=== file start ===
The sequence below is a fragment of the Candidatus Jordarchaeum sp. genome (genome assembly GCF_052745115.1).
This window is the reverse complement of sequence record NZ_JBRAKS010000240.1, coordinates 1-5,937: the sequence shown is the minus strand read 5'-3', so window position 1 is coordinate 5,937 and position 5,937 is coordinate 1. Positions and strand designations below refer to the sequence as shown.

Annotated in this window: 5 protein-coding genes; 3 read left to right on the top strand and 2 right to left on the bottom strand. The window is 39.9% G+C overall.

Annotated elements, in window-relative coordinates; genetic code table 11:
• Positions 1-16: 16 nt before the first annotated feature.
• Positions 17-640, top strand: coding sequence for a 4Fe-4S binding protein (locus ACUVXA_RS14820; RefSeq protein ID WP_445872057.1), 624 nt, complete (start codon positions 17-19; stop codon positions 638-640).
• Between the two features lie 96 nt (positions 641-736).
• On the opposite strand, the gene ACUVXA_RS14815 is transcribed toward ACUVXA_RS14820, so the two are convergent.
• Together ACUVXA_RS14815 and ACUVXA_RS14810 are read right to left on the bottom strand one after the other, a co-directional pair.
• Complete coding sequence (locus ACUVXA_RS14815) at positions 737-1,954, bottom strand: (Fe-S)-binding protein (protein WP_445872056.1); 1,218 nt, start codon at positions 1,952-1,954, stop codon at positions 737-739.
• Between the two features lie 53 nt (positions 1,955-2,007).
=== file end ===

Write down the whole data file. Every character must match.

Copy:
The sequence below is a fragment of the Candidatus Jordarchaeum sp. genome (genome assembly GCF_052745115.1).
This window is the reverse complement of sequence record NZ_JBRAKS010000240.1, coordinates 1-5,937: the sequence shown is the minus strand read 5'-3', so window position 1 is coordinate 5,937 and position 5,937 is coordinate 1. Positions and strand designations below refer to the sequence as shown.

Annotated in this window: 5 protein-coding genes; 3 read left to right on the top strand and 2 right to left on the bottom strand. The window is 39.9% G+C overall.

Annotated elements, in window-relative coordinates; genetic code table 11:
• Positions 1-16: 16 nt before the first annotated feature.
• Positions 17-640, top strand: coding sequence for a 4Fe-4S binding protein (locus ACUVXA_RS14820; RefSeq protein ID WP_445872057.1), 624 nt, complete (start codon positions 17-19; stop codon positions 638-640).
• Between the two features lie 96 nt (positions 641-736).
• On the opposite strand, the gene ACUVXA_RS14815 is transcribed toward ACUVXA_RS14820, so the two are convergent.
• Together ACUVXA_RS14815 and ACUVXA_RS14810 are read right to left on the bottom strand one after the other, a co-directional pair.
• Complete coding sequence (locus ACUVXA_RS14815) at positions 737-1,954, bottom strand: (Fe-S)-binding protein (protein WP_445872056.1); 1,218 nt, start codon at positions 1,952-1,954, stop codon at positions 737-739.
• Between the two features lie 53 nt (positions 1,955-2,007).